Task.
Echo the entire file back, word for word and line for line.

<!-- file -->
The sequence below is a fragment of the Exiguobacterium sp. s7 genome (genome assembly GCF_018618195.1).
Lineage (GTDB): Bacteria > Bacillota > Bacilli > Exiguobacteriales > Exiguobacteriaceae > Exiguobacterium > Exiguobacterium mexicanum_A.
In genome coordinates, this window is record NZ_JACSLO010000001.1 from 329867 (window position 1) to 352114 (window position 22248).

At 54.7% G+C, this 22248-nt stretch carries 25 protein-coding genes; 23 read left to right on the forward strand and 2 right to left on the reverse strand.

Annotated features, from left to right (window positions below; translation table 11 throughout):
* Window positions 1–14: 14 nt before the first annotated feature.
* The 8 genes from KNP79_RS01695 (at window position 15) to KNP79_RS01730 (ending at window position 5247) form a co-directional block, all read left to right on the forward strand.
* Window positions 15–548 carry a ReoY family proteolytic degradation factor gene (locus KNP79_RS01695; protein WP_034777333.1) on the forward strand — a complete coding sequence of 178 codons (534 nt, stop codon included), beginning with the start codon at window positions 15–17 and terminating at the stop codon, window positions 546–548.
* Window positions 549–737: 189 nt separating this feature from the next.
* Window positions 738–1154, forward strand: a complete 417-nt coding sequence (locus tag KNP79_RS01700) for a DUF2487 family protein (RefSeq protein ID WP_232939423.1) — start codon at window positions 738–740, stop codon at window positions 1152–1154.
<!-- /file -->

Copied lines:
The sequence below is a fragment of the Exiguobacterium sp. s7 genome (genome assembly GCF_018618195.1).
Lineage (GTDB): Bacteria > Bacillota > Bacilli > Exiguobacteriales > Exiguobacteriaceae > Exiguobacterium > Exiguobacterium mexicanum_A.
In genome coordinates, this window is record NZ_JACSLO010000001.1 from 329867 (window position 1) to 352114 (window position 22248).

At 54.7% G+C, this 22248-nt stretch carries 25 protein-coding genes; 23 read left to right on the forward strand and 2 right to left on the reverse strand.

Annotated features, from left to right (window positions below; translation table 11 throughout):
* Window positions 1–14: 14 nt before the first annotated feature.
* The 8 genes from KNP79_RS01695 (at window position 15) to KNP79_RS01730 (ending at window position 5247) form a co-directional block, all read left to right on the forward strand.
* Window positions 15–548 carry a ReoY family proteolytic degradation factor gene (locus KNP79_RS01695; protein WP_034777333.1) on the forward strand — a complete coding sequence of 178 codons (534 nt, stop codon included), beginning with the start codon at window positions 15–17 and terminating at the stop codon, window positions 546–548.
* Window positions 549–737: 189 nt separating this feature from the next.
* Window positions 738–1154, forward strand: a complete 417-nt coding sequence (locus tag KNP79_RS01700) for a DUF2487 family protein (RefSeq protein ID WP_232939423.1) — start codon at window positions 738–740, stop codon at window positions 1152–1154.